Kids Diet & Brushing Tips

The main cause of tooth decay is eating sugary or acidic food or drinks too often

Other factors that influence a child developing tooth decay include:

  • Poor oral hygiene – not brushing twice daily or flossing regularly
  • Poor saliva flow – often from not drinking enough water
  • Medications and medical conditions
  • Extended bottle use – with milk or other drink
  • Enamel defects
  • Bacteria responsible for decay can be contagious so children benefit from parents who have regular dental visits

Please discuss the guidelines below in more detail when you visit us –

Diet summary: 
Every time we eat any type of sugar, an acid attack occurs on the teeth as the sugar combines with the bacterial plaque. The more frequently we eat between meals the greater the risk of decay as the acidity remains high in the mouth instead of returning to a safe level.
To help prevent cavities we recommend that your child:
  • Drink tap water as the best option, followed by milk  
  • Avoid all acidic drink and food including: sports or energy drinks, black cola, lemon & acidic additives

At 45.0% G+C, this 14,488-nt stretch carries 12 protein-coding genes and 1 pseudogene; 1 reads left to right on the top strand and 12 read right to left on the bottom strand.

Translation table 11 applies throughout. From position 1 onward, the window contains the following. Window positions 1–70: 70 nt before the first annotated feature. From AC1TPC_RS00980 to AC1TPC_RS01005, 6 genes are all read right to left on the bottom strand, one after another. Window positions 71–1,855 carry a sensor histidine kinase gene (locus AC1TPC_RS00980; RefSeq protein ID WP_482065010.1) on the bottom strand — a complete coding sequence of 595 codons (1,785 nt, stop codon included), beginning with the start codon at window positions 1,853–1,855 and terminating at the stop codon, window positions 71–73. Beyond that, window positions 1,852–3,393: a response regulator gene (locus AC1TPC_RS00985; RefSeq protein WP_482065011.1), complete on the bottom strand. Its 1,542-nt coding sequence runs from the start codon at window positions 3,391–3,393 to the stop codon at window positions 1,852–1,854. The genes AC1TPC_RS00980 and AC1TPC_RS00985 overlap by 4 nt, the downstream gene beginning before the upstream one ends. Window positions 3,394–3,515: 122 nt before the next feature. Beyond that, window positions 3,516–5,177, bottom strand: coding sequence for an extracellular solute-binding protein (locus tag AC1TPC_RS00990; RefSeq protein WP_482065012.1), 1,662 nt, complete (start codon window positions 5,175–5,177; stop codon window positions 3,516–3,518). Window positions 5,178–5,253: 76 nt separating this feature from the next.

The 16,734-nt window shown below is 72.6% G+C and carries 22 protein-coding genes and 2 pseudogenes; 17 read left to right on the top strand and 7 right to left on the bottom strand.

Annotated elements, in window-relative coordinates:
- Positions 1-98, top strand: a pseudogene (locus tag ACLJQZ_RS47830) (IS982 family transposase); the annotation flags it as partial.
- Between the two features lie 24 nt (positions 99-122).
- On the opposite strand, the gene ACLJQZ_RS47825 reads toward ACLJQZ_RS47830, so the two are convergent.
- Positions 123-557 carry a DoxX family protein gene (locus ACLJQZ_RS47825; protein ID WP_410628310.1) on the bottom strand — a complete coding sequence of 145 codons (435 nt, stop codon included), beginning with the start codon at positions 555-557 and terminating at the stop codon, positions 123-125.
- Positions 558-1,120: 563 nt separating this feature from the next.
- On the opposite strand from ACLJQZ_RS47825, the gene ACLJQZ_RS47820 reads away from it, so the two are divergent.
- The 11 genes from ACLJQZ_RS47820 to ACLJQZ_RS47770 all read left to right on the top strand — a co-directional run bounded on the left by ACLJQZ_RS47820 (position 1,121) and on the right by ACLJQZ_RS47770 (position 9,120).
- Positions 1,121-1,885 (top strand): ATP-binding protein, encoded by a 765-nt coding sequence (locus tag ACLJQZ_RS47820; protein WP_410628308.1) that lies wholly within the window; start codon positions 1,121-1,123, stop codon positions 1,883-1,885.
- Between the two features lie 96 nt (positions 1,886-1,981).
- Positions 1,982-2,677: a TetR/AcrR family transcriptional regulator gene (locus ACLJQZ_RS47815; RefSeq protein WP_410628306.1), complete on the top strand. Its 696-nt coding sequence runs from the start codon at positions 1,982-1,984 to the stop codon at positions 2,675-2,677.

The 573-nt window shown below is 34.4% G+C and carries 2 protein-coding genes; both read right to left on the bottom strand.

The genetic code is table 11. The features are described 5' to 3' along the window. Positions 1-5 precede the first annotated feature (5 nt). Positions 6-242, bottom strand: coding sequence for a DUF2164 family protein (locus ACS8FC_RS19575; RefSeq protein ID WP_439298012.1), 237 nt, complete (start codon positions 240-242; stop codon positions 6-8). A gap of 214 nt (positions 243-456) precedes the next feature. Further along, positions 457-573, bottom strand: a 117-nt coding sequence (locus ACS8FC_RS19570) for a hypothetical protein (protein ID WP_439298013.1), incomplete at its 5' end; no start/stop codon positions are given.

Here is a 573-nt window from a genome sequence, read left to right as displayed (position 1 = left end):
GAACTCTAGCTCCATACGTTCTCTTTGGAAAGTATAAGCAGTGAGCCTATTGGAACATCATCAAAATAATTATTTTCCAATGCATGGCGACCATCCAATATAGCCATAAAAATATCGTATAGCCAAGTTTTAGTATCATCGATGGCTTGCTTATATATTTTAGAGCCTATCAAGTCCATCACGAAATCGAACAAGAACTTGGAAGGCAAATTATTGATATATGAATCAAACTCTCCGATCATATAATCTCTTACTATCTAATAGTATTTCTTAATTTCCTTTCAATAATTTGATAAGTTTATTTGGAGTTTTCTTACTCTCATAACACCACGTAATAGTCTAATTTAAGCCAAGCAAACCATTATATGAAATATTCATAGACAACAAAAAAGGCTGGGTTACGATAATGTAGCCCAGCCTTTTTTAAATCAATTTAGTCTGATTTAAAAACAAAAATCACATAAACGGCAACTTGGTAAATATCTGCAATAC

• Limit sugary or sticky snacks including: muesli bars, biscuits, honey, dried fruit, juice & soft drinks
  • Eat healthy snacks like fruit / vegetables, lean meats & dairy products 
  • Choose wholegrain products rather than refined ones Eg. wholemeal  
  • Avoid ‘grazing’ on frequent snacks
  • Have regular checkups with the dentist every 6 months
  • Phase out bottle-feeding by around the age of 12months  
  • Follow the good toothbrushing guide below  
Tooth brushing:
  • Start early – wipe your baby’s gums with a wash cloth during bath
  • When teeth start to erupt introduce a soft, small baby toothbrush
  • Around 18months old, brush teeth twice daily, after breakfast & before bed
  • Use a small/soft toothbrush suitable for your child’s age 
  • Use a small pea size of toothpaste suitable for age and keep stored out of reach of young children
  • Encourage your child to spit and rinse well after toothpaste to prevent swallowing 
  • Children younger than 6 years need help from their carers to brush their teeth and until age 10 years children still need supervision
  • Flossing to clean between teeth should begin once two teeth are touching
  • When brushing use a small circular action in a young child – later when they come to visit us, we will teach them how to use their tooth brush at a 45o angle with the same circular action
  • Your child will learn by watching and imitating you – so enjoy brushing your teeth together 
  • It’s important not to share tooth brushes to prevent cross contamination of bacteria
  • To check how effective toothbrushing is, occasionally use a plaque-disclosing tablet to see if any pink plaque is visible after brushing (follow instructions on packet)

Read more about kids teeth in FAQ or For Parents